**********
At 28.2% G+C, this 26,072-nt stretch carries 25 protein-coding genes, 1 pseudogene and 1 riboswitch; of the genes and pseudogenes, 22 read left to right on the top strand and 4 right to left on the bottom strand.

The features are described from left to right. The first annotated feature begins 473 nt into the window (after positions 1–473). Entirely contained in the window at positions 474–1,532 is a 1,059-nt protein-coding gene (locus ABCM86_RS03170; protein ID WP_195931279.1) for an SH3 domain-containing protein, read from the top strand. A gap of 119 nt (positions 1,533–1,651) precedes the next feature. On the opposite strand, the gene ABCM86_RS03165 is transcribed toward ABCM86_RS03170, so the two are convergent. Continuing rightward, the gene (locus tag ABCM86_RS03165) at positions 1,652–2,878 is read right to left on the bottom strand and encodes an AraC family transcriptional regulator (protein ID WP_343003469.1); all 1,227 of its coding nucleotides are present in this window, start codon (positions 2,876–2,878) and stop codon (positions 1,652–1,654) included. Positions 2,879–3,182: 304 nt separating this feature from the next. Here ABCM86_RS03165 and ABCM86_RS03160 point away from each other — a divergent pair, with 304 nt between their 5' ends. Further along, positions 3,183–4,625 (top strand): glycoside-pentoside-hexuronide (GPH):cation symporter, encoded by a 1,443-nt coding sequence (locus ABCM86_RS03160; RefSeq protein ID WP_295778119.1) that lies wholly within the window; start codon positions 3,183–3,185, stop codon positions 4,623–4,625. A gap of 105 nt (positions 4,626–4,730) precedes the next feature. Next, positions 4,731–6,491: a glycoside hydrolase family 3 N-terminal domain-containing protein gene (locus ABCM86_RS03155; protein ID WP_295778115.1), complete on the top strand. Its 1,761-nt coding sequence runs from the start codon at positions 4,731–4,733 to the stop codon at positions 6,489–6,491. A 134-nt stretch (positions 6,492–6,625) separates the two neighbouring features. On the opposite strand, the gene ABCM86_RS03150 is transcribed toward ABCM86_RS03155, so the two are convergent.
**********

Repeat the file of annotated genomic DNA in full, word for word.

At 28.2% G+C, this 26,072-nt stretch carries 25 protein-coding genes, 1 pseudogene and 1 riboswitch; of the genes and pseudogenes, 22 read left to right on the top strand and 4 right to left on the bottom strand.

The features are described from left to right. The first annotated feature begins 473 nt into the window (after positions 1–473). Entirely contained in the window at positions 474–1,532 is a 1,059-nt protein-coding gene (locus ABCM86_RS03170; protein ID WP_195931279.1) for an SH3 domain-containing protein, read from the top strand. A gap of 119 nt (positions 1,533–1,651) precedes the next feature. On the opposite strand, the gene ABCM86_RS03165 is transcribed toward ABCM86_RS03170, so the two are convergent. Continuing rightward, the gene (locus tag ABCM86_RS03165) at positions 1,652–2,878 is read right to left on the bottom strand and encodes an AraC family transcriptional regulator (protein ID WP_343003469.1); all 1,227 of its coding nucleotides are present in this window, start codon (positions 2,876–2,878) and stop codon (positions 1,652–1,654) included. Positions 2,879–3,182: 304 nt separating this feature from the next. Here ABCM86_RS03165 and ABCM86_RS03160 point away from each other — a divergent pair, with 304 nt between their 5' ends. Further along, positions 3,183–4,625 (top strand): glycoside-pentoside-hexuronide (GPH):cation symporter, encoded by a 1,443-nt coding sequence (locus ABCM86_RS03160; RefSeq protein ID WP_295778119.1) that lies wholly within the window; start codon positions 3,183–3,185, stop codon positions 4,623–4,625. A gap of 105 nt (positions 4,626–4,730) precedes the next feature. Next, positions 4,731–6,491: a glycoside hydrolase family 3 N-terminal domain-containing protein gene (locus ABCM86_RS03155; protein ID WP_295778115.1), complete on the top strand. Its 1,761-nt coding sequence runs from the start codon at positions 4,731–4,733 to the stop codon at positions 6,489–6,491. A 134-nt stretch (positions 6,492–6,625) separates the two neighbouring features. On the opposite strand, the gene ABCM86_RS03150 is transcribed toward ABCM86_RS03155, so the two are convergent.